Thursday, August 27, 2009

Yes, it is sad that our domestic economy is disintegrated. (Mercantilist campaign continues, anyway)

In what seems to be its campaign against everything import, Kompas again runs a headline today with a bombastic lead and heroic tone urging the stop of food import (27/8). They even use (unjustly, to my impression) Faisal Basri's concern about disintegration of domestic economy as their ammunition to call for mercantilism. I've been in close contact with Faisal Basri lately and we both (and many others) are very concerned about the disconnection across regions in Indonesia. Bang Faisal many times illustrates this problem with the fact that it is far easier to go from Palangkaraya to Pontianak (two cities in Kalimantan) via Jakarta (in Java), than directly. In my papers, I put more emphasis on the fact that our logistic costs are one of the highest in the world (14%, cf eg Japanese's 4%). In addition, a study my colleagues and I did in 2008 on land transportation also concludes in the negative: we are very inefficient due to legal and illegal collections on the street, poor infrastructure, and difficult topography. Finally, our ports are lame and have little incentives to improve since under the current, existing system, one port management (Pelindo) who books a loss should not be worried as it will be subsidized by the other Pelindos (the new shipping law addresses this issue with improvement policy but it is yet to be in effect). Add to that the many hurdles in customs. All and all, the big archipelago is really not an integrated economy, it is merely a constellation of many islands and regions with stark differences in prices, and hence standard of living. What is the solution? As I argue here and elsewhere, it requires logistics reform which includes serious improvement (and repair) on infrastructure especially port and road. I was in Kupang last month with my research team. We saw one obsolete weight station whose capacity was only 10 tons. As a response to that, all big, seemingly overload trucks were not allowed to pass through the station -- they were asked to make a small detour around the station. Only smaller trucks are to be weighted. It's funny and saddening. In another occasion, our researcher who rode with a trucker in a nightshift observed how the truck driver threw a matchbox filled with a 10,000 rupiah bill to an empty inspection station. When asked why he did that despite there was no one asking for it, the driver simply said "it's a custom". Again, nonsensical and saddening. All this contributes to our high cost economy. And again, it calls for reform in the logistics.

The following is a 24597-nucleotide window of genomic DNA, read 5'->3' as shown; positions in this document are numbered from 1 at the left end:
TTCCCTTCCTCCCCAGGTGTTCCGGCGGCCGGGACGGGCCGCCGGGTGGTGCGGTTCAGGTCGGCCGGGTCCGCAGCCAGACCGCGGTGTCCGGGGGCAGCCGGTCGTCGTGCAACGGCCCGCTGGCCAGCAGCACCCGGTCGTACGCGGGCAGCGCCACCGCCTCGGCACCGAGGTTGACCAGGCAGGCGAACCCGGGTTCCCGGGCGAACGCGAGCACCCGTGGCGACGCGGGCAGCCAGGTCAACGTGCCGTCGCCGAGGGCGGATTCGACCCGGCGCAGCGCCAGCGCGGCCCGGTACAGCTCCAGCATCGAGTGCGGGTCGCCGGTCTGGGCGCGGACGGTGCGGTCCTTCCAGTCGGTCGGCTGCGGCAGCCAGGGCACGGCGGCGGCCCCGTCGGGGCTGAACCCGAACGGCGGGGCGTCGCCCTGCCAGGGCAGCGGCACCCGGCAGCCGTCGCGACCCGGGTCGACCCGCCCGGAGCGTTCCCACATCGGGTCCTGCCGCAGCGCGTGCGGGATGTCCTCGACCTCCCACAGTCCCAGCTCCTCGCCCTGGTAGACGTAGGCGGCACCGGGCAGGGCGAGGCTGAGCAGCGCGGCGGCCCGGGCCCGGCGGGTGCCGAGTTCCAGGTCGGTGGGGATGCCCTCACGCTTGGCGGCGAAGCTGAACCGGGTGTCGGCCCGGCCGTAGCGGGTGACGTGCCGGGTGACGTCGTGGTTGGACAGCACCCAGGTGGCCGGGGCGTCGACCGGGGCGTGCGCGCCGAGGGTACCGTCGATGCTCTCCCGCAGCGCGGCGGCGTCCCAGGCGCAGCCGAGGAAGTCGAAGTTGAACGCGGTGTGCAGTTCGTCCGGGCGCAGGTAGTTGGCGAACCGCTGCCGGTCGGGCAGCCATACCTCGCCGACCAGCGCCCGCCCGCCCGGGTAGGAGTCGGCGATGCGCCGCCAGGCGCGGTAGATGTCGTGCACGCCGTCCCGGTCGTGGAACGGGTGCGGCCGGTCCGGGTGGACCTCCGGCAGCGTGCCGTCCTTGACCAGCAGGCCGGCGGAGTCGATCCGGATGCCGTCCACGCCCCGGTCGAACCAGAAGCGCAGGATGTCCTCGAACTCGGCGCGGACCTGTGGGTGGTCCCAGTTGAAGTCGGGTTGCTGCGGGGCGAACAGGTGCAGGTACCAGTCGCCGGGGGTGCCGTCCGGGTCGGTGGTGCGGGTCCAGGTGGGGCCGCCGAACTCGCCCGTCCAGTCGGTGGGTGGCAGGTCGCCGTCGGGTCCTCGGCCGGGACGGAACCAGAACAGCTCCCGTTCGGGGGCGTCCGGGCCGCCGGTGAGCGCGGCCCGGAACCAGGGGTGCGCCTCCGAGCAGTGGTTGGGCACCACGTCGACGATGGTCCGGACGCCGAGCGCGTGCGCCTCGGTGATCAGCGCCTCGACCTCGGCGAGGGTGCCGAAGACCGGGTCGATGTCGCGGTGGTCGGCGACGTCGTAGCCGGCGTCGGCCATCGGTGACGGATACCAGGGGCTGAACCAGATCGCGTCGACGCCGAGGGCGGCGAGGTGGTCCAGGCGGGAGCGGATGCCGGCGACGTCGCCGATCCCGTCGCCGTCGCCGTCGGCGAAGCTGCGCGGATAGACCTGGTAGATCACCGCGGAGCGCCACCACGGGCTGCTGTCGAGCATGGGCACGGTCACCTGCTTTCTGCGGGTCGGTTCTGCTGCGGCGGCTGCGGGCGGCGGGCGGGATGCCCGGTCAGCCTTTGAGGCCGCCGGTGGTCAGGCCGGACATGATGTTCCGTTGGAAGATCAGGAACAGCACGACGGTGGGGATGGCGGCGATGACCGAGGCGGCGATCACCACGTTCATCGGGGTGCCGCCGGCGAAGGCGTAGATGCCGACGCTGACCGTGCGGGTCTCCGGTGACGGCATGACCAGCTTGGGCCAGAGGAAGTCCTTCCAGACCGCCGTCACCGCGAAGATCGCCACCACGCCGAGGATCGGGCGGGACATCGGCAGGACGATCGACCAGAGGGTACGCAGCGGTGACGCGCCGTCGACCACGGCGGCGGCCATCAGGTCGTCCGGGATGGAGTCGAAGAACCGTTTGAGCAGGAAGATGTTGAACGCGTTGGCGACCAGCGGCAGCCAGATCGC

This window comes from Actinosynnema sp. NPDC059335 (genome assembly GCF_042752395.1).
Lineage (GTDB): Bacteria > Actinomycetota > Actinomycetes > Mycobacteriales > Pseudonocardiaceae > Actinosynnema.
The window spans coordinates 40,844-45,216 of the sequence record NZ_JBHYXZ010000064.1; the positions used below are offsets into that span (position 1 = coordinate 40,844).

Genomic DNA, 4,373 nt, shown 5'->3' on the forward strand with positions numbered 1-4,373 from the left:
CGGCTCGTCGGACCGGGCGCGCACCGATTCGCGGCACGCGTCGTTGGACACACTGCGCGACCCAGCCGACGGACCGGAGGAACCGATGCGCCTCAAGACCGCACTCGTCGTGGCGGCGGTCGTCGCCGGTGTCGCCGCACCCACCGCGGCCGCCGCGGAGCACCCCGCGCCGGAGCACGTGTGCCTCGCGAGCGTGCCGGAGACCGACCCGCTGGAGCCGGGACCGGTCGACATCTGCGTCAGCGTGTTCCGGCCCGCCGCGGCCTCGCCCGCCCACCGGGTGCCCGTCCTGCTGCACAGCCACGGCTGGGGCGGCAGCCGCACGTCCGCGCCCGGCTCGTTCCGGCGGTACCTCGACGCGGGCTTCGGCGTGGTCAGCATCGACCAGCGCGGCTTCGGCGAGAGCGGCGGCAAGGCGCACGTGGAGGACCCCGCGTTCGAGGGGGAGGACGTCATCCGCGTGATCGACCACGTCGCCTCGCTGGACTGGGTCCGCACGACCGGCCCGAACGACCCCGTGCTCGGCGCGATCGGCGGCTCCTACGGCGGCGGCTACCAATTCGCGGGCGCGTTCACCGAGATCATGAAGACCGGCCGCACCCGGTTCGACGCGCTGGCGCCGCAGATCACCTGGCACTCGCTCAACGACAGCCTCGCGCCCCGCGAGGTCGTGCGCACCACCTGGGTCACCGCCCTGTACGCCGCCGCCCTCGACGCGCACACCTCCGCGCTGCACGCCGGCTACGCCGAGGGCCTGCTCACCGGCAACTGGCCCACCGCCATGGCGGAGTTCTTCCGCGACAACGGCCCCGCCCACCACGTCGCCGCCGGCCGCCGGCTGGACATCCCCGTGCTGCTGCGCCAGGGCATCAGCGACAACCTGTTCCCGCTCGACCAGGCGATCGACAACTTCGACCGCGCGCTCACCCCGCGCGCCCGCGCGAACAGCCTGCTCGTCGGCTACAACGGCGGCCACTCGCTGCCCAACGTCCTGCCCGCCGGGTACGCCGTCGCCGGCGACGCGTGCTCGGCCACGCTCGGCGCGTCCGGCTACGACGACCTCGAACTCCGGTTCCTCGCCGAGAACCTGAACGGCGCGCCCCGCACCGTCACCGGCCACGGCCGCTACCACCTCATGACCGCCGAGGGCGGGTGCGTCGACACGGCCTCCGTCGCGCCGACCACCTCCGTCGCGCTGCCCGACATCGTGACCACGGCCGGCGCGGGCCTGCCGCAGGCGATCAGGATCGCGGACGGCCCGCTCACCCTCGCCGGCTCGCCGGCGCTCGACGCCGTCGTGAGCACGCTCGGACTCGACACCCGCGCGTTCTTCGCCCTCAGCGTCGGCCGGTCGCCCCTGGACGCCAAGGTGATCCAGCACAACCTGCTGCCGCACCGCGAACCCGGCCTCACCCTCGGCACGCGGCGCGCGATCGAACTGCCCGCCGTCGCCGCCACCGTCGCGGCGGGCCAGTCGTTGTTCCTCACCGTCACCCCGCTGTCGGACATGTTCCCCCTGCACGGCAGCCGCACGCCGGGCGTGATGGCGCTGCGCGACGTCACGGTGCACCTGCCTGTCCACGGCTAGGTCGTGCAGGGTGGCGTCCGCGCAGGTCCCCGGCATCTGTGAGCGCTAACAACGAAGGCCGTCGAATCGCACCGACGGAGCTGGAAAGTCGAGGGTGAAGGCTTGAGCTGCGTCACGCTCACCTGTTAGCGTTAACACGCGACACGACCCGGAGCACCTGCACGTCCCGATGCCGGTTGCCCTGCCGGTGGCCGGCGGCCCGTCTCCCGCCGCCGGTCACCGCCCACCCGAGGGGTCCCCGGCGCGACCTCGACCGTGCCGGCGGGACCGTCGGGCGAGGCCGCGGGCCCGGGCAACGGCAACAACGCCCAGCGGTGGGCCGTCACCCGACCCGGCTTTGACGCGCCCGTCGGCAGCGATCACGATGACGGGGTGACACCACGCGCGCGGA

But Kompas takes all this problem about disintegrated domestic economy as part of their argument to call for import bans. Yes, they cited Faisal Basri as saying that three months ago we should have imported sugar and now it seems too late because suppliers have increased the price. That is probably true. But then they are back to their whole anti-import campaign. This is misleading. It confuses between facts (say, of the crisis) and recipe for longer term economic development. We have been with this problem in logistics and transportation for a long, long time. It needs improvement regardless of the crisis. Yes, we were hit by crisis but happened to be more resilient partly because coincidentally our exposure to trade is relatively low. But the entire world can not step back to relying only on domestic economies. Because at the same time production network and trade-in-tasks are growing. We don't want to miss the train. Nobody wants. But hey those are two different things. The crisis needs a short-term solution, deviating from normal, longer term development (eg. stimulus). This chain of arguments that (a) A crisis hits us, (b) We're fine because we don't trade too much, (c) Therefore the best way to go is to suppress trade even more and to go domestic instead, (d) So, stop import (while export is okay), and (e) While we're going to autarky, we need to address the logistic and infrastructure issue -- is misleading. It mixes up short term problem and longer term solution.

And banning food import? Even if we were all mercantilists now, have we forgotten that our food import is merely USD 5 billion while our non-oil/gas export stand at more than USD 100 billion? Have we forgotten that we are a giant in the world CPO market?

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